The Boston marathon explosions came as a real shock yesterday evening. Much like many of my social colleagues, I want to write about my thoughts but still I feel quite private and emotional about the loss of life, the terror and the scare. So I acknowledge this, and choose to keep these feelings to family, friends and Facebook and so purposefully write on another tangent – that is valuable business take-aways.
In a disaster, brands should “sit down and shut up” in social media
Quite soon after news of the Boston Marathon 2013 explosions emerged, @unmarketing tweeted “if you have scheduled brand tweets today, turn them off”. That hit home for me – as I’m fortunate enough to be deeply involved in a number of brands’ social strategies and community management thereof.
Admittedly, having produced several very detailed brand playbooks on social management (with sections on guidelines on community management postings & post escalations), I have completely overlooked the idea of including a section on ‘disaster response’. I actually took the @unmarketing tweet and forwarded it to my staff & clients – recommending strong consideration of a quiet approach. Stopping any scheduled tweeting is very important as it becomes very evident to the rest of us who is scheduling – which indicates both brand broadcasting and insensitivity to near world events. His message resonated with many people with 548 retweets and 130 favorites since yesterday.
And so ‘shut up’.. don’t hijack by using an incident as a way to push a marketing message.
Lindsay Bell @belllindsay posted on Facebook another catch by @unmarketing (no flies on him) with Epicurious promoting scones and breakfast recipes around messages of consolidation. In the amazing commentary that followed from her Facebook friends, one especially caught my eye. The comment read that brands should ‘sit down and shut up’ then ‘figure out how you can really help”.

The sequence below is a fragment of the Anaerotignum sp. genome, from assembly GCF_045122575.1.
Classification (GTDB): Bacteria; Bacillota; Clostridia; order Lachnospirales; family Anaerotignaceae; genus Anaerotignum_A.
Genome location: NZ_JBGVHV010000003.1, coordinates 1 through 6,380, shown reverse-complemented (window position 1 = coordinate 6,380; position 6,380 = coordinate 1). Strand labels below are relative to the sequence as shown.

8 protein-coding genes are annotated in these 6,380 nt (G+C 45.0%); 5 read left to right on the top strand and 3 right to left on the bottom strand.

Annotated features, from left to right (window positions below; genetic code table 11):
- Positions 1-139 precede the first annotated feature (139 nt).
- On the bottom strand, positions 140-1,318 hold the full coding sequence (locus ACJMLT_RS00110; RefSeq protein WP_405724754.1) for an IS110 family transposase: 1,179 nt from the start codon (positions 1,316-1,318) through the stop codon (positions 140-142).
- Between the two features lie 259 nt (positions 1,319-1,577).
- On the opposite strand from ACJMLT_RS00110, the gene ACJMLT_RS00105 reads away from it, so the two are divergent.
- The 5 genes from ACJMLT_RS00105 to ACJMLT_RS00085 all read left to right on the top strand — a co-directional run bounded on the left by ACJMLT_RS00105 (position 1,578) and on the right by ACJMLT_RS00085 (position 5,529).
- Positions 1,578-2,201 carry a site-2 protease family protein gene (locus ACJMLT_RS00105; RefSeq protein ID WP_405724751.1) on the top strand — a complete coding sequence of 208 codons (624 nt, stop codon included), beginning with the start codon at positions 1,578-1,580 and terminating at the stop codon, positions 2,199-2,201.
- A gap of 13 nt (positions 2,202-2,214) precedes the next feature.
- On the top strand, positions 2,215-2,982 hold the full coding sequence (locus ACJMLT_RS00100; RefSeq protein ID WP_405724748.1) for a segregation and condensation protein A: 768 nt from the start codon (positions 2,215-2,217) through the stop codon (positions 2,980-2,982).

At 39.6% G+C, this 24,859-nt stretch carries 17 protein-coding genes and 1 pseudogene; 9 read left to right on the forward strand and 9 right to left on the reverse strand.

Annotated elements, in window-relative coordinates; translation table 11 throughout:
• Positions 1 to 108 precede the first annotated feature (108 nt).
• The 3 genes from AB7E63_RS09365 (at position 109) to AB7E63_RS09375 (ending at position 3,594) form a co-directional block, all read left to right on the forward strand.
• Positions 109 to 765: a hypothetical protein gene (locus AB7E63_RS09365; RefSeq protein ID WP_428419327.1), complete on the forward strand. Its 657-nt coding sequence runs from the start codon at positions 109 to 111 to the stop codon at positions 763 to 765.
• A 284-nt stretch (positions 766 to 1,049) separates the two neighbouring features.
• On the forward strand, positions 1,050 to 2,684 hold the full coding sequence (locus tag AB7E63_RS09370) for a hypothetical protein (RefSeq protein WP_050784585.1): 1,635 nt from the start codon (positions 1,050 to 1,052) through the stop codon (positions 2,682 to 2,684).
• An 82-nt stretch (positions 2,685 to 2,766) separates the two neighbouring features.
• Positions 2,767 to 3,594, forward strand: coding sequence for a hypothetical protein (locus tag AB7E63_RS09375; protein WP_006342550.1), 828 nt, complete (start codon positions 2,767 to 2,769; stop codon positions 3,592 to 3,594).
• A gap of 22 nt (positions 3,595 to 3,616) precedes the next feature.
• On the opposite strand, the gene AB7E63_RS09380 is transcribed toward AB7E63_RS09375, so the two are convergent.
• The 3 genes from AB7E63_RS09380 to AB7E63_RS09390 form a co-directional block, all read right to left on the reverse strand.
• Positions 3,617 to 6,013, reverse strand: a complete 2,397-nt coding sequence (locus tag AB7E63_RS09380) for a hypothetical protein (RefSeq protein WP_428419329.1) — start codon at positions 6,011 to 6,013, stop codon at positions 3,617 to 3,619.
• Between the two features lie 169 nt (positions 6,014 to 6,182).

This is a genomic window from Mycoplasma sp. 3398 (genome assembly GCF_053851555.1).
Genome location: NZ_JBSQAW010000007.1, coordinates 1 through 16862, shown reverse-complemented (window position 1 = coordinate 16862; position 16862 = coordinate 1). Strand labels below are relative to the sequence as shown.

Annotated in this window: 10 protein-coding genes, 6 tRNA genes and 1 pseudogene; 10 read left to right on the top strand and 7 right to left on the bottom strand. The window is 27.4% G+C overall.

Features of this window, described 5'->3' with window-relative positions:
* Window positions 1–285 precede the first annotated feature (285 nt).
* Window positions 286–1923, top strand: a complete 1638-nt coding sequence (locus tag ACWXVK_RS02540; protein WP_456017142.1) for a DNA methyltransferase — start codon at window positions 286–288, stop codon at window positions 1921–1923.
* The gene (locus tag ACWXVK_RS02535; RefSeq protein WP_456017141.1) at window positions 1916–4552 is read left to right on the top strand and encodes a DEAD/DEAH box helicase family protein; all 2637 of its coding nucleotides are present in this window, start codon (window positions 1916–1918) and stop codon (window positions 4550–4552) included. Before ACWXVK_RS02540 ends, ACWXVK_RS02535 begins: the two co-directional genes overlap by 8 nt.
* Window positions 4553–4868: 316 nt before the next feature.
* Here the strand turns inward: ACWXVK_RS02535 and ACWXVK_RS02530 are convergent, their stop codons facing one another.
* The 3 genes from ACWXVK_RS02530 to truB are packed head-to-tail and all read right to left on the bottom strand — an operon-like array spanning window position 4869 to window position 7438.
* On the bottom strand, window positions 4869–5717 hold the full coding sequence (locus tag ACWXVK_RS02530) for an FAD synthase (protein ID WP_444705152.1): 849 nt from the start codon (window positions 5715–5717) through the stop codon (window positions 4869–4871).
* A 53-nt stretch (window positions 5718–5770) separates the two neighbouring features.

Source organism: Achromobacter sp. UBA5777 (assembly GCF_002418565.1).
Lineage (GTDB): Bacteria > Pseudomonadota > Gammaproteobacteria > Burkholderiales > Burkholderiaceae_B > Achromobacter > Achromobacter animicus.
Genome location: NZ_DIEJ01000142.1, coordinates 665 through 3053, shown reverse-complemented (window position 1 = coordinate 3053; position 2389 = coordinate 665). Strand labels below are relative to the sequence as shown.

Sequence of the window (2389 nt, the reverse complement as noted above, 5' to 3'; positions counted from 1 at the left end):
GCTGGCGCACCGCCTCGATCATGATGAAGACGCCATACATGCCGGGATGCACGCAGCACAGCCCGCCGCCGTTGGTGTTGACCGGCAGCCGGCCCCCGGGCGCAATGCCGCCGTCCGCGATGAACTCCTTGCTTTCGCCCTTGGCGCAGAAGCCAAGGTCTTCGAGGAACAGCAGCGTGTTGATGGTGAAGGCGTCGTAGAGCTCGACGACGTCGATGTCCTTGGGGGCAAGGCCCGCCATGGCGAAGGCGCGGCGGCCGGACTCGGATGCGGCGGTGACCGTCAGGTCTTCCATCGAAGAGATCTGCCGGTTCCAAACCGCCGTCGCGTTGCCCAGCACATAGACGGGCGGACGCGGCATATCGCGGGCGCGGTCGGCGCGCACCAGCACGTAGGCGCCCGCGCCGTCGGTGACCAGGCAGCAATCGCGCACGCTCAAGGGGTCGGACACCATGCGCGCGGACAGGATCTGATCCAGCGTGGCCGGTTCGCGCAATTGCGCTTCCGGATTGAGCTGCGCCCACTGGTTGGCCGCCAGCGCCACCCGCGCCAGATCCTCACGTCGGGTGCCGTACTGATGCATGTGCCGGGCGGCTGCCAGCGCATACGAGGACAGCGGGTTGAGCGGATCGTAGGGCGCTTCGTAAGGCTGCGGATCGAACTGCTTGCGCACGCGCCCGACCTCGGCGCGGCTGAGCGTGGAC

Responding in a meaningful way means delivering something that helps the situation at hand. Google is terrific example of large scale immediate response as they relaunched their Google person finder tool.
These disasters are not times to push any kind of marketing agenda forward. If there is no meaningful contribution to help the situation, then acknowledge the situation and then go quiet. Disasters are sensitive situations and certainly not worth capitalizing on nor moving on too quickly to ‘back to business’ commentary, in my opinion.
At the agency where I work, we posted the following comment, which my friend @HessieJones endorsed:
This was posted early this morning, before the above ‘sit down and shut up’ comments.
There is nothing worthwhile to say when our hearts and minds are elsewhere. As it turned out, that tweet resonated with the agency’s followers – getting favorited and re-tweeted quite often. Gaining a response, however, was not the reason for the tweet. It was a human response to having nothing to contribute. The account was silent for the rest of the day.
Finally, in a disaster, don’t share the graphic images on Twitter and Facebook.
One of the first tweets I saw of the 2013 Boston Marathon was of an accident scene with a lot of red on the ground. It took me a few minutes and more reading to figure out that I was looking at a disaster zone. I doubled back in my tweet stream to make sure that I didn’t re-tweet any images that were graphic. Fortunately I did not. What I didn’t like was the sharing of graphic images across Twitter and Facebook. Indeed some of Facebook friends admitted to unfriending on Facebook for anyone sharing graphic images.
Many brands would not be sharing imagery of a disaster but news publications do. They put disclaimers of ‘ warning the images that follow are graphic’ – however, I feel quite strongly some images just should not be shared.
I’m still personally mulling over the Boston Marathon disaster and will continue to think of those impacted for days to come. Still, it helps me to just write about some valuable lessons for brands in how they react in a real world, near world event – if anything, as a distraction.
I welcome your comments and observations (please add your @ handle). Thanks.